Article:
Facebook, pen names and "lack of integrity"
Posted by Paul Samael on Saturday, August 29, 2015 Under: Self-publishing
Like many authors, I write under a pen name. But because it involves pretending to be someone other than I really am (in name at least), I did hesitate a little before I took the decision. After all, in some situations, using a false identity would be regarded as a bit of weird thing to do, if not downright creepy (e.g. middle aged men pretending to be teenage girls etc). But then I told myself to get a grip, because there’s nothing particularly weird about using a pen name – lots of authors do it for perfectly legitimate reasons, which cause no harm to anyone.
I was reminded of these misgivings when I read that Facebook had recently got into a spot of bother with a German data protection regulator over its real name policy. The regulator objected to the fact that Facebook had prevented a user from using an alias - and then revealed her true identity without her consent. Facebook maintained that the alias breached its real name policy – apparently Mark Zuckerberg thinks that using an alias displays a “lack of integrity”. The assumption seems to be that if you’re not using your real name, you must be up to no good – when of course there are many perfectly legitimate reasons for wanting to use an alias. In this case, the user wanted to avoid attracting attention on the site in a professional capacity – arguably a similar concern to the one that seems to have motivated Zuckerberg to buy up all his neighbours’ houses (honestly, the lengths some people will go to in order to protect their privacy…).
Of course, many authors use pen names for similar reasons e.g. to avoid confusion or embarrassment with their work identity, or because they write in different genres which they want to keep separate. But at least when it comes to pen names, there is a Facebook-approved way to get around the real names policy (up to a point). You first have to create a profile under your real name – but once you’ve done that, you are allowed to create a “page” under your pen name. Pages are different from profiles; they are mainly intended for businesses, brands or organisations, rather than people, but they also have a category for “artists, bands or public figures” which you can use for your pen name. Once you’ve set up your page, then as the page administrator you can create a username for your page – which will hopefully enable you to post to that page under your pen name (provided that username is available).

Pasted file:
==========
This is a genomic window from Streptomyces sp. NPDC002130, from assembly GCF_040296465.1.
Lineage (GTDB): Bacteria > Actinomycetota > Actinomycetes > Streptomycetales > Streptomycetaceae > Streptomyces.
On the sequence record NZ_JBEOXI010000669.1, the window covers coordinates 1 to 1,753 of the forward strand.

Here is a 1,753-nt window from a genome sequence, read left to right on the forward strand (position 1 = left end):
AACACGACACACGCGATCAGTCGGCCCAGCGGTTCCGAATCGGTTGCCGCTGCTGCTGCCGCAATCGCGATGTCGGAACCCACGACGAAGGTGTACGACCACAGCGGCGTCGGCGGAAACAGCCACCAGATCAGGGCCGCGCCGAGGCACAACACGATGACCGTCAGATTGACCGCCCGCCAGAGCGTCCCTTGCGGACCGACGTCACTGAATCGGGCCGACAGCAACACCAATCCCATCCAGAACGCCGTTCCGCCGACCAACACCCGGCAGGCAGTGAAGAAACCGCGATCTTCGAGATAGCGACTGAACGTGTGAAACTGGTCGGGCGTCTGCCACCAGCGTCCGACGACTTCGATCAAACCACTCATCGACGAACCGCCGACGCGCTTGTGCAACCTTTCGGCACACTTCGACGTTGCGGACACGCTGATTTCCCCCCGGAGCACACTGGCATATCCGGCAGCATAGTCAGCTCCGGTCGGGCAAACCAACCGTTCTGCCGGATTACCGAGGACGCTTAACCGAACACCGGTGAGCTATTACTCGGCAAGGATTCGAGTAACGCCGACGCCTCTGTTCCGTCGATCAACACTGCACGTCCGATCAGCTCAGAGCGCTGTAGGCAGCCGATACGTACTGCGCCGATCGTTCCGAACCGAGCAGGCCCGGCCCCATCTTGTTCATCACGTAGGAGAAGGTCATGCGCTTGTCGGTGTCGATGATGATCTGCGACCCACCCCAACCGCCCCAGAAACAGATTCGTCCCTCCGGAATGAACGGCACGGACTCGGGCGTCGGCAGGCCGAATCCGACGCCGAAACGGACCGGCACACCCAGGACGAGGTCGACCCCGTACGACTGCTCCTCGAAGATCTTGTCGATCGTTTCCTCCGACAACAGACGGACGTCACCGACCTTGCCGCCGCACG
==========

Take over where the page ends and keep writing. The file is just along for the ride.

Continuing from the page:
Getting back to the reasons why authors use of pen names, I’ve just finished reading a collection of short sci-fi stories (Her Smoke Rose Up Forever) by James Tiptree Jr – or Alice B Sheldon, as she was in real life. When her true identity as a woman (in a very male-dominated field of literature) was eventually revealed, it seems her productivity dropped off quite significantly – suggesting that her gender-bending pen name was important, somehow, to her creativity as an author (many of her stories are concerned with sexuality and the differences between men and women).
My own use of a pen name is similar in a way because it helped me to overcome my fear of publishing. Somehow, the prospect of having vitriolic criticism directed against a pen name didn’t seem as bad as having it directed against the real me. And using a pen name also meant that if my foray into self-publishing turned out to be a disaster, I could quietly terminate my alter ego, whilst keeping open the option of having another go under a different name at a later date (once I’d worked out where I’d gone so badly wrong). As things have turned out, the positive reviews have (so far) outnumbered the negative ones, so perhaps I needn’t have worried – but without a pen name, I’m not sure I’d have got over my fear of abject failure sufficiently in order to publish in the first place.
There can also be a number of other advantages to using a pen name instead of your real name; in my case, I chose a name that didn’t seem to be particularly common, especially for writers (Google “Paul Samael” and you’ll find that apart from my authorial alter ego, not a lot else comes up). That certainly helps to give your authorial identity a degree of uniqueness, which is probably no bad thing in a very crowded marketplace. The other reason for the choice of name was a kind of in-joke based on a passage in my novel (for the curious, see this page of the web version or page 102 of the PDF version). But if you can’t be bothered with such pretentious self-referential shenanigans (I suspect they reveal a serious “lack of integrity” on my part), you could just adopt the Alice B Sheldon approach and name your alter ego after a brand of jam/marmalade….Anyway, I can recommend her short story collection – it’s well worth a read.
Photo courtesy of Photopin.com.
Photo courtesy of Photopin.com.
In : Self-publishing
Tags: facebook "choosing a pen name" "writing under a pen name" "why have a pen name"
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